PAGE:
Like all common beans, black beans are loaded with protein, fiber, molybdenum, zinc, and copper. But black beans came out on top, having more antioxidant activity, gram for gram, than any other bean! Excellent detoxifier too! Bush Bean
Beans need a warmer soil to germinate, at least 15 C (60F), cold soil can actually cause permanent shock to plants and they never recover. Plant beans 1 to 1.5 inches deep, 4 inches apart, in rows 12 to 16 inches apart (the more room the beans have, the more they will bush out). Plant into moist soil and give them a good watering after planting. Keep the soil damp, but not wet, until all the seeds have germinated (about 4 to 8 days after planting). After the seedlings come up, water every 3 days. Once the plants are 8 inches tall, water the root area only when they look thirsty (ie- are very droopy or limp); over watering will limit bean production. See Harvest/recipe sheet for more info.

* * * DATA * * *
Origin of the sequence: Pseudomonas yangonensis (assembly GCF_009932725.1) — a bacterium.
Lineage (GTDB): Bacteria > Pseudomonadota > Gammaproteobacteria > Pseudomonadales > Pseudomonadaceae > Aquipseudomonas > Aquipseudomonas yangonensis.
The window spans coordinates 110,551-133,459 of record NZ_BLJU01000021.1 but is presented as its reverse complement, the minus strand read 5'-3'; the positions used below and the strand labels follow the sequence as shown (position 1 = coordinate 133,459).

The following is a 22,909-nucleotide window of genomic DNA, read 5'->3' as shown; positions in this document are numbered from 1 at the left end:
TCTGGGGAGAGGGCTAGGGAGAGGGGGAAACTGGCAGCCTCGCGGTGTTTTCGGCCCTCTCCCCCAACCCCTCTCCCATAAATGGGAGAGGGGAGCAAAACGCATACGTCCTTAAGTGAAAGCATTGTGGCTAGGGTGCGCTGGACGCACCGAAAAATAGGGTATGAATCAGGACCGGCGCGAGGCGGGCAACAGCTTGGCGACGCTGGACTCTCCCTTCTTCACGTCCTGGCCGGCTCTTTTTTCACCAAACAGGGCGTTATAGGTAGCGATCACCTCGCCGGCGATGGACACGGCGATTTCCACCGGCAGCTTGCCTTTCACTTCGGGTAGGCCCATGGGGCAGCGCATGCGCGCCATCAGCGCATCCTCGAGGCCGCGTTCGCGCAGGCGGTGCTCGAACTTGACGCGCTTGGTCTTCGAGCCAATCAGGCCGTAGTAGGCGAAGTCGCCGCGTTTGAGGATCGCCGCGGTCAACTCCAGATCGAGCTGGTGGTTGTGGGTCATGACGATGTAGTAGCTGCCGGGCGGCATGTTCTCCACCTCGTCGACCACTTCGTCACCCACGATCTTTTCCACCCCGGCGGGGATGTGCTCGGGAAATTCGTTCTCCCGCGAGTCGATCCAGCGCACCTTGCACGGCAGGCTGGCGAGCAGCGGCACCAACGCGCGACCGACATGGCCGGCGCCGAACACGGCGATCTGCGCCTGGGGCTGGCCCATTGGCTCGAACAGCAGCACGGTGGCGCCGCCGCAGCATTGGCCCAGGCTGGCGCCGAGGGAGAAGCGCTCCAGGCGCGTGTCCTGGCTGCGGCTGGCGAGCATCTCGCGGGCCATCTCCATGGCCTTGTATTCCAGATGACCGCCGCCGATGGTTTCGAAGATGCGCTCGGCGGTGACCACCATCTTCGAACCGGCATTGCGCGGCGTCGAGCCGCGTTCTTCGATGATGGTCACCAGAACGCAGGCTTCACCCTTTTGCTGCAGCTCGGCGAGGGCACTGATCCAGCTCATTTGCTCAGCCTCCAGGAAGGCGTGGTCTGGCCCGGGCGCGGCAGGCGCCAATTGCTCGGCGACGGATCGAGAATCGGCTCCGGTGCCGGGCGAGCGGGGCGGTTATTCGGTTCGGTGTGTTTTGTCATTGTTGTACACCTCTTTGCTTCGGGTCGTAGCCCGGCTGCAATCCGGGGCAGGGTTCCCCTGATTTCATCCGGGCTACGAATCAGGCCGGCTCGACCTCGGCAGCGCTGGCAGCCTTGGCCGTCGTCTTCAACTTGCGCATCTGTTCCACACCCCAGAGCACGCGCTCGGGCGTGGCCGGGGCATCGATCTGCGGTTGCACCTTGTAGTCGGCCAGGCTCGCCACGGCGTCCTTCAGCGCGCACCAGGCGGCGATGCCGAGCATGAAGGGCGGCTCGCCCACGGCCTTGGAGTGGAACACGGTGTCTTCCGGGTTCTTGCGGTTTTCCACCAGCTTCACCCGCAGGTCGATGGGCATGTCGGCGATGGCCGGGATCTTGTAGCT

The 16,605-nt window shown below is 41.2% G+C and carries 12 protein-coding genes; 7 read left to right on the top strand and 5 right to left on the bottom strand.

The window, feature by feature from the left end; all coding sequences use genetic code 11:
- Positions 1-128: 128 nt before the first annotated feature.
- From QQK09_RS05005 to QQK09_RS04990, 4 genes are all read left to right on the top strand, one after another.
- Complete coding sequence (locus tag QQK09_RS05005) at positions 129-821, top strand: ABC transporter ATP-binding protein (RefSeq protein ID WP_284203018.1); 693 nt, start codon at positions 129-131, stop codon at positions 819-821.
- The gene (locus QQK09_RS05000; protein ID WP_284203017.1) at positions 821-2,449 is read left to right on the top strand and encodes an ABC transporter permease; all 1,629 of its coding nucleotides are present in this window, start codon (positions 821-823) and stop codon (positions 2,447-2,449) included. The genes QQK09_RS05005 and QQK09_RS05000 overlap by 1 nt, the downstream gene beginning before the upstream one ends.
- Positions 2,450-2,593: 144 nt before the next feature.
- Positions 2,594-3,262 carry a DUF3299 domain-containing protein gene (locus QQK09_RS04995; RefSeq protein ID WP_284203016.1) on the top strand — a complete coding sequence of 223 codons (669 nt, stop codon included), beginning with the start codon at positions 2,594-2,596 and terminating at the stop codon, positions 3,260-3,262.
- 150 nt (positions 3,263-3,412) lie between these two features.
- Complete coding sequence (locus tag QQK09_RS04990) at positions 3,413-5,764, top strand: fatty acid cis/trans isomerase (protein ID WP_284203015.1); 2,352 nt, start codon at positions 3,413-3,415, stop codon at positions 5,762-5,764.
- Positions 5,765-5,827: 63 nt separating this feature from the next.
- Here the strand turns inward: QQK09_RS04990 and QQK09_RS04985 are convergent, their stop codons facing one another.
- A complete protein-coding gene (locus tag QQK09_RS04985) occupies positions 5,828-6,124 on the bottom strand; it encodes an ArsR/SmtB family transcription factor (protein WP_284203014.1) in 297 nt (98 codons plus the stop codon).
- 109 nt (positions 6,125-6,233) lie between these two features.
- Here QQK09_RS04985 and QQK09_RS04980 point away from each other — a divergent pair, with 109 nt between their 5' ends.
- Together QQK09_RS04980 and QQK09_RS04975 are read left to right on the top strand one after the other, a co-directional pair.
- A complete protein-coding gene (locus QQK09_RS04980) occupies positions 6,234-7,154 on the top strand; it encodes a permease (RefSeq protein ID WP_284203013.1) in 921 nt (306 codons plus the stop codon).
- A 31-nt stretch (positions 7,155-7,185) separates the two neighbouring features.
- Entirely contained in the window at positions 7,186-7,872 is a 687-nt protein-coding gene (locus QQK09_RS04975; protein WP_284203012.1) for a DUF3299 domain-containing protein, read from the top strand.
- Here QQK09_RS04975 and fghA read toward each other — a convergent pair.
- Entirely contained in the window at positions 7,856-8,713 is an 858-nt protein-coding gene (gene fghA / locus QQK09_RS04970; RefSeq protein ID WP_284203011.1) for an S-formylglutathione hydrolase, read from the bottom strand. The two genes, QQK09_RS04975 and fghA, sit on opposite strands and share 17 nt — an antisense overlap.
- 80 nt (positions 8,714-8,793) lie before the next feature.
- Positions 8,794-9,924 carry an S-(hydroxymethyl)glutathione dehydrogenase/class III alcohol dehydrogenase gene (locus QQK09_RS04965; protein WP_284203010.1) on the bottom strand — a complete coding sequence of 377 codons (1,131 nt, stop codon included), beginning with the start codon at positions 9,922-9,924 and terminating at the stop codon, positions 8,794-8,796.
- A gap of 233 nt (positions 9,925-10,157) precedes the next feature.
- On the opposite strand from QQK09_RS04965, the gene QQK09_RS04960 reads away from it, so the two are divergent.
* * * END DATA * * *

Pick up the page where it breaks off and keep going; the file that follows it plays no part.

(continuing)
Harvesting Black Turtle Beans
- Remove pods from the plants when they are light tan and hard in late fall. Open one as a test to ensure the beans are dark black and hard enough that you can’t dent them between your fingernails.
- Pick or snip the dried pods from the plants as they are ready. The bean pods may not all be ready at the same time.
- Pull up the plants if it is late in the season, all the pods are yellow and extended rain threatens. Hang the plants upside down in a dry area, like a shed or garage, until pods are dry and the beans are hard.
- Crack each pod open down its center seed and remove the beans. Each pod contains seven or eight black beans.
- Place the beans on a cookie sheet and let them dry for several days. Any moisture left in the beans could cause them to go moldy in storage.
- Store the dried beans in a closed container such as a sealed plastic bag or screw-top jar. Add more beans as you harvest and dry them.
Likes: Carrot, Cabbage, Cauliflower, Cucumber, Marigold
Dislikes: Chives, Leek, Garlic